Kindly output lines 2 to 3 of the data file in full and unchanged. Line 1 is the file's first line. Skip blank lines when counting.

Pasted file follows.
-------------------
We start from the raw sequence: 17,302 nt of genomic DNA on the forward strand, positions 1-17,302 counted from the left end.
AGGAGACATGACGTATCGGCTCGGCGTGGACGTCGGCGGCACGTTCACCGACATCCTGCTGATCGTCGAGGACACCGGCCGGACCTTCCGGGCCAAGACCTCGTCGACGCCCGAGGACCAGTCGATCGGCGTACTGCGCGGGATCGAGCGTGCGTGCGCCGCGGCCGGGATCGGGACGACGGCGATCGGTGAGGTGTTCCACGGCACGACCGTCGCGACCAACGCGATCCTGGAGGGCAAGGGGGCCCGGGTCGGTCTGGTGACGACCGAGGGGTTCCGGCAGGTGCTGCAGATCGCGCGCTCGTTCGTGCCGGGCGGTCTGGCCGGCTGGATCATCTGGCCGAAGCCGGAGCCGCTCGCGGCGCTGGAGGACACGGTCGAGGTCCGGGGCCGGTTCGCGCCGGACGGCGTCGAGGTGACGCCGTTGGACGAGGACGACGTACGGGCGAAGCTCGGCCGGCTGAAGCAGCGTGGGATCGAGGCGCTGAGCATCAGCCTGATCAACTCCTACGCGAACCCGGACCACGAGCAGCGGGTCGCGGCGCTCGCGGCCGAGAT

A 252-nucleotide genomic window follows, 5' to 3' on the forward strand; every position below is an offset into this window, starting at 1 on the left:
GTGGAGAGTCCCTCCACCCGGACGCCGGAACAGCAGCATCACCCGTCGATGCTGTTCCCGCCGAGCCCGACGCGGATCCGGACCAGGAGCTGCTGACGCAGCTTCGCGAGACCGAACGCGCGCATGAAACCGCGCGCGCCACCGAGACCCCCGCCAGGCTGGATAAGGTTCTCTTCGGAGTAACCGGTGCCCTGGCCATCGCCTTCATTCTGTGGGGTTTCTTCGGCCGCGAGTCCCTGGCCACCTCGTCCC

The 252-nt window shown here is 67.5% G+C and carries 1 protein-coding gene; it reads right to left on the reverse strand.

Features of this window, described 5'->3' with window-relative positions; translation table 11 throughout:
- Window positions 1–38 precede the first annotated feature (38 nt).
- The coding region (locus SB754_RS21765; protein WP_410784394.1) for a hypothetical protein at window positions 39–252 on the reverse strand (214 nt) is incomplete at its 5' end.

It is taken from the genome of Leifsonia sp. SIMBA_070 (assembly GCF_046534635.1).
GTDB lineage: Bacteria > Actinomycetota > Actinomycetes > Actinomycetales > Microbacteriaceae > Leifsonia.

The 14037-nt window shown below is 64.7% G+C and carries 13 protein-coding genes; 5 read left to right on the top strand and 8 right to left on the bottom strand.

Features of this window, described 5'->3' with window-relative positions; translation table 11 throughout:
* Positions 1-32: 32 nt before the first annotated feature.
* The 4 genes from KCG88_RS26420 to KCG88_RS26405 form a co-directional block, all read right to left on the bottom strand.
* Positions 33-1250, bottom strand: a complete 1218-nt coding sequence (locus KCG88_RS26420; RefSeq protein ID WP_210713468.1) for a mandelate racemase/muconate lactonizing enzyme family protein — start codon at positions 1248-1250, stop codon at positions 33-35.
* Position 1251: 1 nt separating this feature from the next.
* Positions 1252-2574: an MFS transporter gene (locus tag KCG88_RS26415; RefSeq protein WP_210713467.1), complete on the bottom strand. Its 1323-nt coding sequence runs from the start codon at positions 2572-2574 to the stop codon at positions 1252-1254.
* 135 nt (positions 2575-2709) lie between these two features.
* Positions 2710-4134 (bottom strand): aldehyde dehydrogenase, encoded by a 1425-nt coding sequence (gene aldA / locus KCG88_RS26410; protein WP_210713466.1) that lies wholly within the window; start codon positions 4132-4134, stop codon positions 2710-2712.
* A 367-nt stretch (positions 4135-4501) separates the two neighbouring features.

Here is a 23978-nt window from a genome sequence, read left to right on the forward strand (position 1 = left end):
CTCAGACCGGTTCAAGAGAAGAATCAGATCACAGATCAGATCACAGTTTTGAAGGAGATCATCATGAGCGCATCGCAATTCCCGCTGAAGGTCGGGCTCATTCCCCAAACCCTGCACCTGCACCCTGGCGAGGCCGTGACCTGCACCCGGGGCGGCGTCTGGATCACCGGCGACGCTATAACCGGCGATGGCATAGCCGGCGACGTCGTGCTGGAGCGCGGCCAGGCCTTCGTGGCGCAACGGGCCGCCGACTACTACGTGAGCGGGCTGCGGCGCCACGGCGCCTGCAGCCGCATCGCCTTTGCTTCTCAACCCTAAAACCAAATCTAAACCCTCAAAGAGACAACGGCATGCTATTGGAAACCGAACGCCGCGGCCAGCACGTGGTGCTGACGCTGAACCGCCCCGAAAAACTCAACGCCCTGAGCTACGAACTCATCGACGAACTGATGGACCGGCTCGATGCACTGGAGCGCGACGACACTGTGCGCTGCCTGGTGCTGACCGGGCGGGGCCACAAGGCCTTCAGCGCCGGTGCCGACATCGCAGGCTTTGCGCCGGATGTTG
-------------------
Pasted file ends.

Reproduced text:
AGGAGACATGACGTATCGGCTCGGCGTGGACGTCGGCGGCACGTTCACCGACATCCTGCTGATCGTCGAGGACACCGGCCGGACCTTCCGGGCCAAGACCTCGTCGACGCCCGAGGACCAGTCGATCGGCGTACTGCGCGGGATCGAGCGTGCGTGCGCCGCGGCCGGGATCGGGACGACGGCGATCGGTGAGGTGTTCCACGGCACGACCGTCGCGACCAACGCGATCCTGGAGGGCAAGGGGGCCCGGGTCGGTCTGGTGACGACCGAGGGGTTCCGGCAGGTGCTGCAGATCGCGCGCTCGTTCGTGCCGGGCGGTCTGGCCGGCTGGATCATCTGGCCGAAGCCGGAGCCGCTCGCGGCGCTGGAGGACACGGTCGAGGTCCGGGGCCGGTTCGCGCCGGACGGCGTCGAGGTGACGCCGTTGGACGAGGACGACGTACGGGCGAAGCTCGGCCGGCTGAAGCAGCGTGGGATCGAGGCGCTGAGCATCAGCCTGATCAACTCCTACGCGAACCCGGACCACGAGCAGCGGGTCGCGGCGCTCGCGGCCGAGAT

A 252-nucleotide genomic window follows, 5' to 3' on the forward strand; every position below is an offset into this window, starting at 1 on the left: